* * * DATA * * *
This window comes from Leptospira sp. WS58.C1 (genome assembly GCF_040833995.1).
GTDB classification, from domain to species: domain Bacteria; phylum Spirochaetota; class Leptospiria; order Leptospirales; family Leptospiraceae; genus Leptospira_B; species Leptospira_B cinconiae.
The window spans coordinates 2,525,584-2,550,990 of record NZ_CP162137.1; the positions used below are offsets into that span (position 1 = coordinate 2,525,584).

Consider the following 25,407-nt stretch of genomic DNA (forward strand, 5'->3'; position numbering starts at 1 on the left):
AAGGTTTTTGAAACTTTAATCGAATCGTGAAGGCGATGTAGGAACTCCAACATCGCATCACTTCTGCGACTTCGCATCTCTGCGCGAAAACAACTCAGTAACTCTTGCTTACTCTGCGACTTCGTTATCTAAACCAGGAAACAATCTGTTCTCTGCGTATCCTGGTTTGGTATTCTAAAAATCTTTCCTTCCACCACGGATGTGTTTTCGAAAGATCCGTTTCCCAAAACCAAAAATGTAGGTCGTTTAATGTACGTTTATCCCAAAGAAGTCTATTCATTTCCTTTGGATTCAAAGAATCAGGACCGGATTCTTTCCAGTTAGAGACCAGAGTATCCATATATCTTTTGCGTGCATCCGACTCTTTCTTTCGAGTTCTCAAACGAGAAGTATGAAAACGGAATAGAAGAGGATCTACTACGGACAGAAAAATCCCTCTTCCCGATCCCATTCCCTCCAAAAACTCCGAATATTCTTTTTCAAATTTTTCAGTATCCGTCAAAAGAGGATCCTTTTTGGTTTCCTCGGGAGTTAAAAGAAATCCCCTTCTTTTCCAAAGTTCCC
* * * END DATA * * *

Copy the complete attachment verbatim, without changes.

This window comes from Leptospira sp. WS58.C1 (genome assembly GCF_040833995.1).
GTDB classification, from domain to species: domain Bacteria; phylum Spirochaetota; class Leptospiria; order Leptospirales; family Leptospiraceae; genus Leptospira_B; species Leptospira_B cinconiae.
The window spans coordinates 2,525,584-2,550,990 of record NZ_CP162137.1; the positions used below are offsets into that span (position 1 = coordinate 2,525,584).

Consider the following 25,407-nt stretch of genomic DNA (forward strand, 5'->3'; position numbering starts at 1 on the left):
AAGGTTTTTGAAACTTTAATCGAATCGTGAAGGCGATGTAGGAACTCCAACATCGCATCACTTCTGCGACTTCGCATCTCTGCGCGAAAACAACTCAGTAACTCTTGCTTACTCTGCGACTTCGTTATCTAAACCAGGAAACAATCTGTTCTCTGCGTATCCTGGTTTGGTATTCTAAAAATCTTTCCTTCCACCACGGATGTGTTTTCGAAAGATCCGTTTCCCAAAACCAAAAATGTAGGTCGTTTAATGTACGTTTATCCCAAAGAAGTCTATTCATTTCCTTTGGATTCAAAGAATCAGGACCGGATTCTTTCCAGTTAGAGACCAGAGTATCCATATATCTTTTGCGTGCATCCGACTCTTTCTTTCGAGTTCTCAAACGAGAAGTATGAAAACGGAATAGAAGAGGATCTACTACGGACAGAAAAATCCCTCTTCCCGATCCCATTCCCTCCAAAAACTCCGAATATTCTTTTTCAAATTTTTCAGTATCCGTCAAAAGAGGATCCTTTTTGGTTTCCTCGGGAGTTAAAAGAAATCCCCTTCTTTTCCAAAGTTCCC